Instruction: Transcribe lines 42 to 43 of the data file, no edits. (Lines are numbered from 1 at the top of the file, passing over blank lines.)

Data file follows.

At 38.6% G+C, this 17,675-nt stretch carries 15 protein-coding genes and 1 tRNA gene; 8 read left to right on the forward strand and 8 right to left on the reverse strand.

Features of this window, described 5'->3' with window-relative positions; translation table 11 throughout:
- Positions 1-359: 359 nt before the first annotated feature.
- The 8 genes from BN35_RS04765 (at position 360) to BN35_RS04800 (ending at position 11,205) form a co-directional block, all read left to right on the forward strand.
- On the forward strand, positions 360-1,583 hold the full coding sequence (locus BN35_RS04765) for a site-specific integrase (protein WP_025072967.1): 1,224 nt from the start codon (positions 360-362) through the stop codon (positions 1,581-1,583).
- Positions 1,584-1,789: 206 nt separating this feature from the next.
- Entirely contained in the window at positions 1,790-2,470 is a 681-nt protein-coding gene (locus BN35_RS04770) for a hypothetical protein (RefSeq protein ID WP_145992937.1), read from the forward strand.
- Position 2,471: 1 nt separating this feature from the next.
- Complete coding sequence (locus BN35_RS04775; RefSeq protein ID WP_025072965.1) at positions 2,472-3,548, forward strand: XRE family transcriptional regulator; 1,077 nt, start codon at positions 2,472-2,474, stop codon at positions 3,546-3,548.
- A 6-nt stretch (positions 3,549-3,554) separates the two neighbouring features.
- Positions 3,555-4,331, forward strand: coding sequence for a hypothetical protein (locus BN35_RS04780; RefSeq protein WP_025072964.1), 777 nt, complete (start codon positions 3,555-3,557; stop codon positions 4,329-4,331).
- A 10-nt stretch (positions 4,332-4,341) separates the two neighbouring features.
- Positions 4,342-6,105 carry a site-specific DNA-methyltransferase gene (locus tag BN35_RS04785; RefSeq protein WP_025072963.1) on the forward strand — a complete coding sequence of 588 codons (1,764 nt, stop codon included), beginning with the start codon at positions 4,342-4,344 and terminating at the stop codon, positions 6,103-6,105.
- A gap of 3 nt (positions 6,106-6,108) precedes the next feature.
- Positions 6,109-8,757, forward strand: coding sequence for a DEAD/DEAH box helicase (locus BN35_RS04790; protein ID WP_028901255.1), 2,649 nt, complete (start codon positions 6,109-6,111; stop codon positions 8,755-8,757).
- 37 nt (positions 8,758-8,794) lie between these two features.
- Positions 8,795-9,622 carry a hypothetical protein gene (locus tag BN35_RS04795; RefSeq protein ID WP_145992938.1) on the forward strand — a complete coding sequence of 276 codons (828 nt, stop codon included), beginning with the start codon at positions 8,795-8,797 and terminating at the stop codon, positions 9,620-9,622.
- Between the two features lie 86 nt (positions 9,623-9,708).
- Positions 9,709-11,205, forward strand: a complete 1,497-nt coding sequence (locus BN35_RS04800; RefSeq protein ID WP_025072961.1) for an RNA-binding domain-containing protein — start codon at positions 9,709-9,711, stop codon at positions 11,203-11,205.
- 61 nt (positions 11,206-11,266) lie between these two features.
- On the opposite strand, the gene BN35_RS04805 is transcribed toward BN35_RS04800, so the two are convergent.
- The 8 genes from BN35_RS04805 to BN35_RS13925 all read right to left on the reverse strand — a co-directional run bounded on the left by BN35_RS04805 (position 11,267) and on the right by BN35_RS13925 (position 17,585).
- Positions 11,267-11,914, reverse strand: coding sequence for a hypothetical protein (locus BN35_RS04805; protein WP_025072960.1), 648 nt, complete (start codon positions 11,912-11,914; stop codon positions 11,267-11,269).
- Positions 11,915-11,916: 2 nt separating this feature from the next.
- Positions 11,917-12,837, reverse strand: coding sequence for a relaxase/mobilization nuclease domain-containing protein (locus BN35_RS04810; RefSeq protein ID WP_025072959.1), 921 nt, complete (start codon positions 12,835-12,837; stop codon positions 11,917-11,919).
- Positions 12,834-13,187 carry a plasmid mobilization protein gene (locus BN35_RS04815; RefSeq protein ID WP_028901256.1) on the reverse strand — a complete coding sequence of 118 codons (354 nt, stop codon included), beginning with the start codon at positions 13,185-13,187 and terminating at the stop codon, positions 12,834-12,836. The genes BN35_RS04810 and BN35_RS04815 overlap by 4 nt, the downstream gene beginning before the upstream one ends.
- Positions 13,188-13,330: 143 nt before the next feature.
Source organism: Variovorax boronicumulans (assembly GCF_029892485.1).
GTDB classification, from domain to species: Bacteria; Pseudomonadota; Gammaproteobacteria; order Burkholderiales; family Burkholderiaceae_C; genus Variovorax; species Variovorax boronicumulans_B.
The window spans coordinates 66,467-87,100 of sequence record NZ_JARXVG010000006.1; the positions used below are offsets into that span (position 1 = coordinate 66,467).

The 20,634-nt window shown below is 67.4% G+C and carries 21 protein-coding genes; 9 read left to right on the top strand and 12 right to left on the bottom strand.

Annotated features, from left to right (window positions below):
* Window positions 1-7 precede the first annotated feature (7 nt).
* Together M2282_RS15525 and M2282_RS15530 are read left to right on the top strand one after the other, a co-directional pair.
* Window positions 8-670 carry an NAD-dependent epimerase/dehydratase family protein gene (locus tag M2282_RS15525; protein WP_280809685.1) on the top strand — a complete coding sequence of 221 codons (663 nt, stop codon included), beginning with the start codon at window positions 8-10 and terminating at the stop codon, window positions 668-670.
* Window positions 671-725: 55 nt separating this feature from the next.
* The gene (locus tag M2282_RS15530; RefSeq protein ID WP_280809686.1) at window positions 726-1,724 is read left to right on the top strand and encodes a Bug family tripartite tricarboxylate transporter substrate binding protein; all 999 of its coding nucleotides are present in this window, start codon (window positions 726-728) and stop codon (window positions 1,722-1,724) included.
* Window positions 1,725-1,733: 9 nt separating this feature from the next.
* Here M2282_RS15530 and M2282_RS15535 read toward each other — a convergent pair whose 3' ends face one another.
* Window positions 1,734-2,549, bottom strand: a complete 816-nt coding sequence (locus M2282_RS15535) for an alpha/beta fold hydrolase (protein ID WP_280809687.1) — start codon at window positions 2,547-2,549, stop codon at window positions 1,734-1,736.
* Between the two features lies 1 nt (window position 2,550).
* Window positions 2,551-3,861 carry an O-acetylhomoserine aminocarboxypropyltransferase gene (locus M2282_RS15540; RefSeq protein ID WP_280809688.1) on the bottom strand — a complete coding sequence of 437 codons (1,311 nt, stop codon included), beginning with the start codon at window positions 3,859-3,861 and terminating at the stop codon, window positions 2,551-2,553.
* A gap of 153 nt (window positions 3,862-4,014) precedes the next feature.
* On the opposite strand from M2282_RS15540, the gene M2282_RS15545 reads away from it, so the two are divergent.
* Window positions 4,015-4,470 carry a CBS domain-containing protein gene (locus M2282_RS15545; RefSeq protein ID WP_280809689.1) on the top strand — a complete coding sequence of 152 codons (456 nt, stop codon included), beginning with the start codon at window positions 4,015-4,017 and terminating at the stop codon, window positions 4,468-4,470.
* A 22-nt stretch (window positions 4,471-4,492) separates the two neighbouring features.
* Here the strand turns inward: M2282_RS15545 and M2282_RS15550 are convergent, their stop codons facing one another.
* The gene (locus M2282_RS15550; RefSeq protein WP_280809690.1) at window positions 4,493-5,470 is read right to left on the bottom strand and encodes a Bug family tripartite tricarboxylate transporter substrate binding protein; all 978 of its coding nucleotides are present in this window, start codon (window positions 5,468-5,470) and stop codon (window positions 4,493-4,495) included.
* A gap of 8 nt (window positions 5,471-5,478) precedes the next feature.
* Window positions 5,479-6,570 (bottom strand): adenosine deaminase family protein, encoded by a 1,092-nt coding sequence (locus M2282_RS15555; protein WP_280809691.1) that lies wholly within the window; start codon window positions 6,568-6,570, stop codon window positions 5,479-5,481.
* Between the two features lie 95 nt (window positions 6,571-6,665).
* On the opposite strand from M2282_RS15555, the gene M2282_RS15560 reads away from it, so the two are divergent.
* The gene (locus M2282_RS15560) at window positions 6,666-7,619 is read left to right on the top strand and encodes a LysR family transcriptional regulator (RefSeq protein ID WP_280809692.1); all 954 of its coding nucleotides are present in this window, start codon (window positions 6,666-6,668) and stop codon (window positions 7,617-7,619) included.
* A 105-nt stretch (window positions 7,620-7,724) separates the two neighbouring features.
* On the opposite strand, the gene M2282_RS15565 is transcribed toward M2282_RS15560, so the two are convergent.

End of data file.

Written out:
* Window positions 2,551-3,861 carry an O-acetylhomoserine aminocarboxypropyltransferase gene (locus M2282_RS15540; RefSeq protein ID WP_280809688.1) on the bottom strand — a complete coding sequence of 437 codons (1,311 nt, stop codon included), beginning with the start codon at window positions 3,859-3,861 and terminating at the stop codon, window positions 2,551-2,553.
* A gap of 153 nt (window positions 3,862-4,014) precedes the next feature.